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“The president’s choice for vice-president was [former judge and minister] Mafud MD, who would make a very good VP, but Jokowi’s coalition partners blocked this, as this would have put [Mahfud] in a very strong position to go on to become president in 2024.

“This specific choice is about parties wanting to protect their own political futures for 2024, more than about securing the Muslim vote.”

Prabowo, meanwhile, has also struggled to convince his political allies to back his choice of Uno. These included former president Susbilo Bambang Yudyono whose son Agus Harimurti Yudyono was touted as a potential running mate for the former general, but is now also setting his sights on 2024.

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“This is not an easy process. This process is tiring. I have tried to build a big coalition,” Prabowo said at his residence in South Jakarta on Thursday. “Sandiaga is the best choice there is. He has made a sacrifice. He is willing to resign from his position as deputy governor so that he can serve the nation and the state.”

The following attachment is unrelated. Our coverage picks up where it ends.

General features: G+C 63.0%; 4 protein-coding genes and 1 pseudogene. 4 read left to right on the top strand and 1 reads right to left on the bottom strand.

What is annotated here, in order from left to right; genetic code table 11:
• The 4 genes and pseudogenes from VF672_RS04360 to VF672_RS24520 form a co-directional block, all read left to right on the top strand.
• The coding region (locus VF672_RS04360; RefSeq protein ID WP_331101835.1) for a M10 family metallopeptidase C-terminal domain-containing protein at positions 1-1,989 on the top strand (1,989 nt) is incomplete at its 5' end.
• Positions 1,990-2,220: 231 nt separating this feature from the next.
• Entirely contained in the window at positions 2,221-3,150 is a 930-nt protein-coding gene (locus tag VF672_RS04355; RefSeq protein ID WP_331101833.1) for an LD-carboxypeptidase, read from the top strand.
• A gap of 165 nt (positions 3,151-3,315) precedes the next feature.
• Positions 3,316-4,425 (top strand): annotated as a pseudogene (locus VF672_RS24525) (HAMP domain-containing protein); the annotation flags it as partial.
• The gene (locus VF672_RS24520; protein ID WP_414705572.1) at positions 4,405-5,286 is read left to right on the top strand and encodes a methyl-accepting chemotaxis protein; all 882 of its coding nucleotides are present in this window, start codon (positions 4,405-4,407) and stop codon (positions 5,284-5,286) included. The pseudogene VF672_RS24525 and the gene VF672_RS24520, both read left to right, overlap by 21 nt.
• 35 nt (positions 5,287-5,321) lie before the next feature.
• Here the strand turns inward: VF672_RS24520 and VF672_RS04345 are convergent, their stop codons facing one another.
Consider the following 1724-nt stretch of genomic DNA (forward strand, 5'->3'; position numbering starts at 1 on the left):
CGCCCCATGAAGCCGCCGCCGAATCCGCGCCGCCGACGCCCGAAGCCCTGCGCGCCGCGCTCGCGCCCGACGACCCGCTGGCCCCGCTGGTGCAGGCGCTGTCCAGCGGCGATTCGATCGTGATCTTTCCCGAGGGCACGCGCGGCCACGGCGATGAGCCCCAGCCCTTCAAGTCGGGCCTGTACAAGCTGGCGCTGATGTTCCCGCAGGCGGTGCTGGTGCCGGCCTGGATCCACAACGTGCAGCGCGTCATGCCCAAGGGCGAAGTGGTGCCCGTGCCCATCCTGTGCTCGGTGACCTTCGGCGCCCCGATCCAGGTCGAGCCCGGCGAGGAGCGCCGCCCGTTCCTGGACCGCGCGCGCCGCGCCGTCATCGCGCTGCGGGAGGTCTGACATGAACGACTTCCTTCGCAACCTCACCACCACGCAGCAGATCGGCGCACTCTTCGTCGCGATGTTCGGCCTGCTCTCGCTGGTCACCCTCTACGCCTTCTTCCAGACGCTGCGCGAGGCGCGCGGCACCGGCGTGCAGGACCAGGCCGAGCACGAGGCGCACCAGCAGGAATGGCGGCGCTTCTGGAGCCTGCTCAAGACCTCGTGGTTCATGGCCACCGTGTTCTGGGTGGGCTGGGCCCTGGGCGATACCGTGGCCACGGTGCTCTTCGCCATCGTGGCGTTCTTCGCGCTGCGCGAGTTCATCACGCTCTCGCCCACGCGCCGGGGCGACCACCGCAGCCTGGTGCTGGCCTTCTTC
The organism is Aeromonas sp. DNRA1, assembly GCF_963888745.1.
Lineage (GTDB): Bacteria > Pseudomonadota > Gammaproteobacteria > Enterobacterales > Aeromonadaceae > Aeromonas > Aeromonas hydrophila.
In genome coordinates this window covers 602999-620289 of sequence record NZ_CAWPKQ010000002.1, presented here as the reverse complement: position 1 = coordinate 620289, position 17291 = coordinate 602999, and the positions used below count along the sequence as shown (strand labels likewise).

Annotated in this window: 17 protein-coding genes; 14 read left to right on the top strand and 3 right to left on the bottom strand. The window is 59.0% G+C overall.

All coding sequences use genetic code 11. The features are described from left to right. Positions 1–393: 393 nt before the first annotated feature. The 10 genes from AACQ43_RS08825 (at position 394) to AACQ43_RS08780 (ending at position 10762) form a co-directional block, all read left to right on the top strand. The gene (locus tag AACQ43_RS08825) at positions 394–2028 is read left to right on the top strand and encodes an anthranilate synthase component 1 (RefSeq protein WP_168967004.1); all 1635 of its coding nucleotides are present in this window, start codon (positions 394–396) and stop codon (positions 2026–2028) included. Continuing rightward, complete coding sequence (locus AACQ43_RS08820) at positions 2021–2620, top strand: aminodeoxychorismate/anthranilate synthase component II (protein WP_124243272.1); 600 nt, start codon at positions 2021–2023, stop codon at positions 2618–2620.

Although previous polls suggested Widodo would be favourite to defeat Prabowo at next April’s polls, this week’s declarations will change the narrative of the pre-election campaign, making the vote harder to predict.

Van der Scharr said Prabowo and Uno would be wise not to hinge their campaign on attacking Widodo’s negatives, and should shift the debate to the economy.

“We have already seen them start talking about stagnant growth in the economy, of rising inequality between rich and poor – which is somewhat ironic because Sandiaga Uno is a very rich man. They will probably do their best to present him as an orthodox, humble Muslim in the campaign ahead.”

Fernandez said: “Prabowo has a chance to move on and campaign on economic issues and the cost of living, which may play to his strengths and resonate with voters because of rising prices and inequality. With his choice of Amin, [Widodo] may lose support from millennials and female voters, and Prabowo could benefit from that.”